The four interferograms were then used as the input for the VMWS. All calculations were performed on rectangular grids with a constant and fixed spacing cropped to a circular aperture.

To map regions of convergence (see below) for different grid spacings we used 100 sets of random Zernike coefficients (*z*_{1}
to *z*_{21}
) using uniform amplitude distributions. For each set (corresponding to a particular wave shape) the overall amplitude was increased until convergence, as tested in simulations, failed. We considered the convergence as failing if iteration yielded no further change while the sensing error still exceeded 0.3 rad (≈λ/20) or if there were still changes after more than 800 iterations, indicating oscillations. Piston, *z*_{1}
, was not sensed but included in the set of initial aberrations. In these simulations convergence can be assessed by comparing the estimated coefficients with those given; in a real application this is not possible. In that case the correct convergence can be tested by repeating the last iteration step using a different value of the scaling factor *b*, which shifts the false zeros in the response function (Fig. 2). For bright illumination this test was found to be equivalent to the residual-deviation criterion. Mean convergence ranges were determined by averaging the
maximum aberration strengths for which the algorithm still converged.

To analyze the precision of wavefront estimation in the bright illumination limit, we used the same data that had been used for the determination of the convergence ranges. We selected cases with correct convergence and then calculated the errors of the wavefront estimation. Because the error does not depend on the initial aberration strength (data not shown) we averaged the errors for all wavefront shapes and aberration strengths.

To test the effect of shot noise on the performance of the VMWS, 50 different
wavefronts were generated for each of the different sample-arm intensities tested.
Calculations were performed for initial aberration strengths of 1 and 2 rad. For each wavefront 50 different sets of interferograms with independent random photon distributions were calculated to account for the effect that convergence might be affected not only by the wavefront but also by the actual photon distribution. For these 2500 sets (50 wavefronts × 50 photon distributions) of interferograms, the wavefronts were estimated using the VMWS (calculation method B). The percentage of correct estimations was recorded. Here, the correctness of the convergence was tested by changing the scaling factor *b*, i.e. without knowledge of the initial wavefront. The accuracies of the estimated wavefronts were calculated only for the correctly converging cases. Calculations were repeated on grids of 33 × 33 and 65 × 65 points. The reference arm was always 200 times brighter than the sample arm. The data were fitted with Matlab.

For the phase unwrapping calulations [34] we used 15 wavefronts and 15 photon distributions on grids of 32 × 32, 64 × 64, and 128 × 128 points. Wavefronts were excluded, if they were not unwrapped correctly in the bright illumination limit.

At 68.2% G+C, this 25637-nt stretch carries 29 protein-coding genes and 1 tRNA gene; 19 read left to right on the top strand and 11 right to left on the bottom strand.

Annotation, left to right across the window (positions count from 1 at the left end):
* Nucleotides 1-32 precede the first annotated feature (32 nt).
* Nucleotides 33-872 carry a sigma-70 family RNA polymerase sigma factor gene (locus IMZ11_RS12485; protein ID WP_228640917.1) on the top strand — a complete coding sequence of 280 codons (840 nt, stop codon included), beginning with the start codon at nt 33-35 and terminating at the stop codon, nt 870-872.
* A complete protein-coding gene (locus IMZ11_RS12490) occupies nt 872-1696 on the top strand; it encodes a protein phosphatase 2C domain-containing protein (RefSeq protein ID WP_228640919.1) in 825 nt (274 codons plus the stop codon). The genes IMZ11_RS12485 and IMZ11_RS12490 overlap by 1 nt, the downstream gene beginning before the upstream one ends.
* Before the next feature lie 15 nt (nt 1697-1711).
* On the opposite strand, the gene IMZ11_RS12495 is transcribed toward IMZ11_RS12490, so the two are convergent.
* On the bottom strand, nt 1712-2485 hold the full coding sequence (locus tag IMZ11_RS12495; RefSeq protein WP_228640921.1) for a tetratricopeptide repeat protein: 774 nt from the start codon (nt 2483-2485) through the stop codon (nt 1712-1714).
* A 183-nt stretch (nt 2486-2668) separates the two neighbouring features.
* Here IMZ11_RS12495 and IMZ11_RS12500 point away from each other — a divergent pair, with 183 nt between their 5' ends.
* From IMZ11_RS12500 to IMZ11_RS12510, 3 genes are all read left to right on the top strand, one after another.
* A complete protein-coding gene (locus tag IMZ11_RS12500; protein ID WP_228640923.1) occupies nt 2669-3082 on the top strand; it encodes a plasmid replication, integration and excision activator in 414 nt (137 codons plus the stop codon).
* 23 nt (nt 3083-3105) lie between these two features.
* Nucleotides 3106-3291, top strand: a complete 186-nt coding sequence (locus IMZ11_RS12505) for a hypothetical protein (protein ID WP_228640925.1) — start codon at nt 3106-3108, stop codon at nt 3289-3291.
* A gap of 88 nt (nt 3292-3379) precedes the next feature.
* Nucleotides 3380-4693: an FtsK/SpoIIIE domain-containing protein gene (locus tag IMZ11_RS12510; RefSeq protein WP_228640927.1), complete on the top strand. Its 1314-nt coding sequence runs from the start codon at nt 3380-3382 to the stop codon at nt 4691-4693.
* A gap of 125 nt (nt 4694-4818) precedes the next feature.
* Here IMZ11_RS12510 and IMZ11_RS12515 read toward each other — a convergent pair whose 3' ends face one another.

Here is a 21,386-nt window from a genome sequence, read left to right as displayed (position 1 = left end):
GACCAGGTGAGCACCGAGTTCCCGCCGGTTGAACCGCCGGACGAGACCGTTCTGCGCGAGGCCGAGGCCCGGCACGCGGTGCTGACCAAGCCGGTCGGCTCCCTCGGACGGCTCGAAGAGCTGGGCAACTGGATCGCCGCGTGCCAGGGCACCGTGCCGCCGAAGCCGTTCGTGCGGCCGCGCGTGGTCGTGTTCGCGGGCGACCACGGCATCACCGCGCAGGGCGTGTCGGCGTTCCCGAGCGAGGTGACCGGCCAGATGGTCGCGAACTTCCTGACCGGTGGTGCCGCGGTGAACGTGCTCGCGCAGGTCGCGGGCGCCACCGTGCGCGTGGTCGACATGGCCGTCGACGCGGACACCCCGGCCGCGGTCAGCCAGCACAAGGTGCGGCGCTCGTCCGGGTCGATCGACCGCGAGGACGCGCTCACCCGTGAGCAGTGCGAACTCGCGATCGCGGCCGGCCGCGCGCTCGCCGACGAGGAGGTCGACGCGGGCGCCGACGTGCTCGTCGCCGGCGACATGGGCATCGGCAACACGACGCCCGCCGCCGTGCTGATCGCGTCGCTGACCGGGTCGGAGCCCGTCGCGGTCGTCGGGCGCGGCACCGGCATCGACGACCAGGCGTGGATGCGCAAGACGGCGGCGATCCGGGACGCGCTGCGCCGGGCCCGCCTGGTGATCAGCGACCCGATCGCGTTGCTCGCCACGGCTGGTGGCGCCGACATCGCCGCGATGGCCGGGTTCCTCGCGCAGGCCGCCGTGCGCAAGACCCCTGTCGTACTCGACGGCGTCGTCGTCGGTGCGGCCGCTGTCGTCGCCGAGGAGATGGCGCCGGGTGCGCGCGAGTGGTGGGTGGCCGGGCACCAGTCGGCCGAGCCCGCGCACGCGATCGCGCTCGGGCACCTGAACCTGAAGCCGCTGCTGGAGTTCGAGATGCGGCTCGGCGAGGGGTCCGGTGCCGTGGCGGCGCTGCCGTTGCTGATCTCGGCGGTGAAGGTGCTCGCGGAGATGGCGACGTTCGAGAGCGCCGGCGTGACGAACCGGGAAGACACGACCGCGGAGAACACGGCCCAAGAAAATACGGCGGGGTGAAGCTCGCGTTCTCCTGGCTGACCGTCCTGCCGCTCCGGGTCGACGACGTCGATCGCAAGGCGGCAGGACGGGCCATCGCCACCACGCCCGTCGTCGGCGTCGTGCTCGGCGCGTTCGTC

#### 3.2 Detector response and convergence range

We first considered only defocus (*z*_{4}
), using normalization method B. As expected, the detector response is almost linear for small aberrations but becomes highly nonlinear, including sign reversals, for large aberrations (Fig. 2).

In particular, we find points (zeros) where, even with a strong aberration present, the detected defocus is zero. These are “false fixpoints” towards which the algorithm can erroneously converge if, in addition, the slope is between 0 and 2. The positions of false fixpoints depend, however, strongly on the parameter *b*. This can be used to detect erroneous convergence. See Fig. 3 for the response curves for different modes.

So far we have considered a sensor for a single mode (*z*_{4}
, defocus) with only that mode present as an aberration. In this case sensor crosstalk is, of course, nonexistent but in any realistic situation, where multiple aberration modes will always be present, crosstalk needs to be considered. The interaction of different modal measurements also makes it difficult, if not impossible, to determine the region of convergence analytically and makes it meaningless to estimate the convergence behavior for each component independently.

#### 3.3 Region of convergence for different grid spacings

As discussed above (see “Detector response and convergence range”) the iterative algorithm can converge to incorrect results. We will refer to the region in Zernike coefficient space, where the algorithm converges to the correct results, as the “region of convergence” and to its average extent in coefficient space as “range of convergence”. Lacking an analytical way to estimate the ranges of convergence we used numerical simulations. For actual computation the interferograms need, furthermore, to be spatially sampled (which roughly, but not exactly, corresponds to the pixelation in a physical detector). Because a finer grid spacing should increase accuracy but also computation time we determined how the grid spacing affects convergence regions and accuracy. We first tested all three calculation methods (A, B, C) in the bright illumination (noiseless) limit.